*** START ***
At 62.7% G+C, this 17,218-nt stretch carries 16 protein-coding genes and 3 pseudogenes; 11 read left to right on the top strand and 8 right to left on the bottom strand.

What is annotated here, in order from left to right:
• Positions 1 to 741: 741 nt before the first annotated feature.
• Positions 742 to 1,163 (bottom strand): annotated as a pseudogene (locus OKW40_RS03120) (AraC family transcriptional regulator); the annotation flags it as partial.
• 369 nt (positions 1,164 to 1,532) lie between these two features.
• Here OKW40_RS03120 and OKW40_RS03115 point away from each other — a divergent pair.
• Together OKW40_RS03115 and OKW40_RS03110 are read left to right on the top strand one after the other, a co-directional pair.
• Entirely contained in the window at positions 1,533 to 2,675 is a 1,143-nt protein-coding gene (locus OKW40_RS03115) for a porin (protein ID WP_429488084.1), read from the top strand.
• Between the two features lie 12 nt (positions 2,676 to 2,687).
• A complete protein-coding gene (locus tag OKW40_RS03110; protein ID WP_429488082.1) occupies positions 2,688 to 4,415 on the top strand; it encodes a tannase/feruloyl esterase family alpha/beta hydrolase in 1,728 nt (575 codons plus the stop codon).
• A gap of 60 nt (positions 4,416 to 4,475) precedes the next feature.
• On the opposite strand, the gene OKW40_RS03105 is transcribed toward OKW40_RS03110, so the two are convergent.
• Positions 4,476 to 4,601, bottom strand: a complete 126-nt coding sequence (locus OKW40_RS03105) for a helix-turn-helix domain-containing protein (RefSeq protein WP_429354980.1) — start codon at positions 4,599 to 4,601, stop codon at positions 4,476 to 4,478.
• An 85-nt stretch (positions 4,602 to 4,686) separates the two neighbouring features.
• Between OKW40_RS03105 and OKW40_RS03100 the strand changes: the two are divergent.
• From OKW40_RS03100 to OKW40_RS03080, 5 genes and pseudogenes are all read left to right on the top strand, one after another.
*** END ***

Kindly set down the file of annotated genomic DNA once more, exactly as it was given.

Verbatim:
At 62.7% G+C, this 17,218-nt stretch carries 16 protein-coding genes and 3 pseudogenes; 11 read left to right on the top strand and 8 right to left on the bottom strand.

What is annotated here, in order from left to right:
• Positions 1 to 741: 741 nt before the first annotated feature.
• Positions 742 to 1,163 (bottom strand): annotated as a pseudogene (locus OKW40_RS03120) (AraC family transcriptional regulator); the annotation flags it as partial.
• 369 nt (positions 1,164 to 1,532) lie between these two features.
• Here OKW40_RS03120 and OKW40_RS03115 point away from each other — a divergent pair.
• Together OKW40_RS03115 and OKW40_RS03110 are read left to right on the top strand one after the other, a co-directional pair.
• Entirely contained in the window at positions 1,533 to 2,675 is a 1,143-nt protein-coding gene (locus OKW40_RS03115) for a porin (protein ID WP_429488084.1), read from the top strand.
• Between the two features lie 12 nt (positions 2,676 to 2,687).
• A complete protein-coding gene (locus tag OKW40_RS03110; protein ID WP_429488082.1) occupies positions 2,688 to 4,415 on the top strand; it encodes a tannase/feruloyl esterase family alpha/beta hydrolase in 1,728 nt (575 codons plus the stop codon).
• A gap of 60 nt (positions 4,416 to 4,475) precedes the next feature.
• On the opposite strand, the gene OKW40_RS03105 is transcribed toward OKW40_RS03110, so the two are convergent.
• Positions 4,476 to 4,601, bottom strand: a complete 126-nt coding sequence (locus OKW40_RS03105) for a helix-turn-helix domain-containing protein (RefSeq protein WP_429354980.1) — start codon at positions 4,599 to 4,601, stop codon at positions 4,476 to 4,478.
• An 85-nt stretch (positions 4,602 to 4,686) separates the two neighbouring features.
• Between OKW40_RS03105 and OKW40_RS03100 the strand changes: the two are divergent.
• From OKW40_RS03100 to OKW40_RS03080, 5 genes and pseudogenes are all read left to right on the top strand, one after another.